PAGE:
Kishali Pinto Jayawardene
As a foreboding New Year by way of the Gregorian calendar dawns for Sri Lankans, the choices before us (at least, politically) are not felicitous by any stretch of the imagination.
Atavistic demons conjured up by opportunists
A cynic may question, ‘when were the choices ever felicitous during the past five decades or more?’ That query has a sting of truth to it. Even so, what faces this country in 2019 portends a special tinge of darkness, touched with fears of rampant racism.
Increasingly we hear politicians closely associated with the political camp of former President Mahinda Rajapaksa chanting ‘open sesame’ to seething primal hatreds. These are atavistic demons, never satiated but always thirsting for more blood, conjured up from time to time by opportunists when the democratic cards are stacked against them.
Some of this ugliness came out in the open following the surreal October turbulence when Sri Lanka had (initially) two contenders for the post of Prime Minister and then, for a period, no Prime Minister at all and when the Speaker was besieged in the House by parliamentary ruffians. As the challengers retreated, nursing their wounds with little good grace following reprimands by the Supreme Court for the constitutional trespass committed, they resorted to open communalistic rhetoric which bodes ill for Sri Lanka.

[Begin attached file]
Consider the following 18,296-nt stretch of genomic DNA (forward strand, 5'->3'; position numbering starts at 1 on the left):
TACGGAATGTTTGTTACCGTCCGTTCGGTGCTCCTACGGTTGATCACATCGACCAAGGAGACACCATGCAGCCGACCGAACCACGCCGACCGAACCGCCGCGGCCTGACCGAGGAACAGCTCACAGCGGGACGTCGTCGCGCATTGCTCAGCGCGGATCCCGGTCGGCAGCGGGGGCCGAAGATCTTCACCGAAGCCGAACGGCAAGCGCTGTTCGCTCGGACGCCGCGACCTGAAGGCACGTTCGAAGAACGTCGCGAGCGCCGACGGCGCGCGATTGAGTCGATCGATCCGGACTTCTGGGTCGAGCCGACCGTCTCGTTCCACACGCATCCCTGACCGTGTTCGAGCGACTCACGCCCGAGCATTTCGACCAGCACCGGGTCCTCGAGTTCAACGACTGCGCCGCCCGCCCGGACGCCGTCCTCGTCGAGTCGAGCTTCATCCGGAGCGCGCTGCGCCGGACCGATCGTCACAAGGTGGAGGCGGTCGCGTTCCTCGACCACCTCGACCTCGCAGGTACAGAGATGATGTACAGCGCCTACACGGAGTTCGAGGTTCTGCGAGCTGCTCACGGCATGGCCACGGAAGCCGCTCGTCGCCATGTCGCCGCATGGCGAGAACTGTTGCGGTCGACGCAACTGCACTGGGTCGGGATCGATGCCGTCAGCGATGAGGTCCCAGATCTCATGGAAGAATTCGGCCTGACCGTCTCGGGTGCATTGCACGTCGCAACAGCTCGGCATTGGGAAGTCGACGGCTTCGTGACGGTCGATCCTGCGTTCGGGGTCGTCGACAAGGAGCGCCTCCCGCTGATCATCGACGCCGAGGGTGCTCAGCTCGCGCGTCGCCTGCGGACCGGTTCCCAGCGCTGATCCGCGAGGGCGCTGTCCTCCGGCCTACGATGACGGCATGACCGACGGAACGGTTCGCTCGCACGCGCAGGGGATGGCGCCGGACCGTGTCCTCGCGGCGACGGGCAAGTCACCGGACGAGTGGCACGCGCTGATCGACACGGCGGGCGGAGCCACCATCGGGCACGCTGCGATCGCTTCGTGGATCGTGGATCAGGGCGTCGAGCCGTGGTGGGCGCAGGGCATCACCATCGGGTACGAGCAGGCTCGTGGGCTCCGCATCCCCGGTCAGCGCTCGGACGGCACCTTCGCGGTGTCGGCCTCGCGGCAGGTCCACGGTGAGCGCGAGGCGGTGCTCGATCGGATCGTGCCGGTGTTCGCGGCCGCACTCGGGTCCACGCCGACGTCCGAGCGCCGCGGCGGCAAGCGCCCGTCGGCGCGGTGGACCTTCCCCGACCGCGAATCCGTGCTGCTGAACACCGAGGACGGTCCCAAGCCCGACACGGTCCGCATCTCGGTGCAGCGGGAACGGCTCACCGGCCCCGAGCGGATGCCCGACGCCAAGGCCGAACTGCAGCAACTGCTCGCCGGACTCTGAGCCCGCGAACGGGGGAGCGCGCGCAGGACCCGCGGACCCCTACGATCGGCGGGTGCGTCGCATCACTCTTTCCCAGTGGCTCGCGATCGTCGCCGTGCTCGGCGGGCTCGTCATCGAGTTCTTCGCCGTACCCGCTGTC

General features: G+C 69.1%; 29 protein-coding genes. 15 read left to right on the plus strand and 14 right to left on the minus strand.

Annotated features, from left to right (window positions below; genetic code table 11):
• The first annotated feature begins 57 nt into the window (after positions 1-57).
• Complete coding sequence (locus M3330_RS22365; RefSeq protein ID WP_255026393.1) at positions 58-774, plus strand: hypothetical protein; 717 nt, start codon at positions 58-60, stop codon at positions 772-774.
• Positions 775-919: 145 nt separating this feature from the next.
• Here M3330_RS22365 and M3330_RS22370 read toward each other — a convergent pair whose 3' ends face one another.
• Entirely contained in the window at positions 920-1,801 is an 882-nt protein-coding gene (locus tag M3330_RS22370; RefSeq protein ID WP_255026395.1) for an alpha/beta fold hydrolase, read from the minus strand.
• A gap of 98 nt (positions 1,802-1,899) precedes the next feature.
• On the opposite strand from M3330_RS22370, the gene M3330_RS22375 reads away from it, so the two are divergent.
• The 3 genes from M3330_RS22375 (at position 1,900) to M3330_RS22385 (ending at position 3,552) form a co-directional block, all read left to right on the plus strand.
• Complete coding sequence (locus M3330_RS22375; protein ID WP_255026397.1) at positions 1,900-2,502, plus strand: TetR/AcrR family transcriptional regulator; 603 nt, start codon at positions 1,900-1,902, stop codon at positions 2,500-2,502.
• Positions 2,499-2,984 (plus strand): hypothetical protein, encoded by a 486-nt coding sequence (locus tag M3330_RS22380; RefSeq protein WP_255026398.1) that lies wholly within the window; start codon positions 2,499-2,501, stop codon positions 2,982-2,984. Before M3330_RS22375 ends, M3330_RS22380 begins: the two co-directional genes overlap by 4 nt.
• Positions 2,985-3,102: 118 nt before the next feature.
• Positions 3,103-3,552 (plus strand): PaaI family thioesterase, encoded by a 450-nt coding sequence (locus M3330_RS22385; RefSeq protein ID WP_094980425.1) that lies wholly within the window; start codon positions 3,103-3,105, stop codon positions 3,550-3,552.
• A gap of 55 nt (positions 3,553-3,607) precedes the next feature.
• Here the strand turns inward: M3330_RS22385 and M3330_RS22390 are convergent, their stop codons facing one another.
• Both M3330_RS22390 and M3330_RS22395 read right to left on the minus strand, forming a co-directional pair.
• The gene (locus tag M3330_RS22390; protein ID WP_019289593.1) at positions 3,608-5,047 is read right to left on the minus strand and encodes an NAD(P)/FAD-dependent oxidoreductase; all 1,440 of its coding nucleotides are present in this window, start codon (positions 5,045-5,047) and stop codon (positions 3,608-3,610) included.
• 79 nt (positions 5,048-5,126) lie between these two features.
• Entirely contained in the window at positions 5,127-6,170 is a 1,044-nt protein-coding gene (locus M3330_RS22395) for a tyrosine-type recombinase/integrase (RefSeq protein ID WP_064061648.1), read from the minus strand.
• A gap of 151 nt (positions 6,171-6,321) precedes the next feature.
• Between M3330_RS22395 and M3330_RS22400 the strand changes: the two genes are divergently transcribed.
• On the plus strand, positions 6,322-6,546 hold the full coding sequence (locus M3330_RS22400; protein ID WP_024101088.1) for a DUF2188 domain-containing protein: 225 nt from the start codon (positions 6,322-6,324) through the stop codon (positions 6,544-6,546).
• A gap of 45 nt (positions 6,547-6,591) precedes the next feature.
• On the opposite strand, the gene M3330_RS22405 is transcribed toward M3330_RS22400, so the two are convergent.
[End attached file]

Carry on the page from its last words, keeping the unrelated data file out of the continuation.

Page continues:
So while one battle may have been won, this is not the end of it. True, civic minded citizens resisted the extra-constitutional attempt to capture power as a result of profoundly unwise machinations of an abominable coterie of men surrounding President Maithripala Sirisena. We may heave a sigh of relief as the Courts (from the highest to the lowest) demonstrated their independence.
Indeed, the breathing of new life into moribund institutions, most crucially, the judiciary, may be the signal achievement of this doomed ‘yahapalanaya’ marriage of the Sri Lanka Freedom Party (SLFP) and the United National Party (UNP).
Will the crisis take a different course?
In fact, the events of the past few weeks must propel long pending reform (even if not, the abolition of the Executive Presidency) in regard to mandating severe consequences for members of Parliament who cross the floor for pecuniary gain. Though the reinstated Government has been promising that it will tackle the ill effects of judicial adventurism in this regard (propounded in a very different era), concrete proposals are still not forthcoming.
This will be, of course, quite distinct from the acknowledgement that a parliamentarian who dissents with his or her party on a matter of principle should not be penalized for that. Though it has now become almost idiotic to think that Sri Lankan parliamentarians act on conscience in any given situation, that principle must not be lost sight of, nevertheless.
That said however, the very real fear is that the crisis bubbling under a seeming normalcy may take an entirely different course as old, atavistic demons take shape, reform and return to the attack. And what makes the reawakening of these tensions particularly dangerous this time around is a weariness with repeated failures of mainstream political parties coupled with undeniably difficult economic times that lie ahead. In one way, the fact that no significant public concern was evidenced even though Sri Lanka lacked a functional Government just over a month ago underscores that massive breakdown in legitimacy.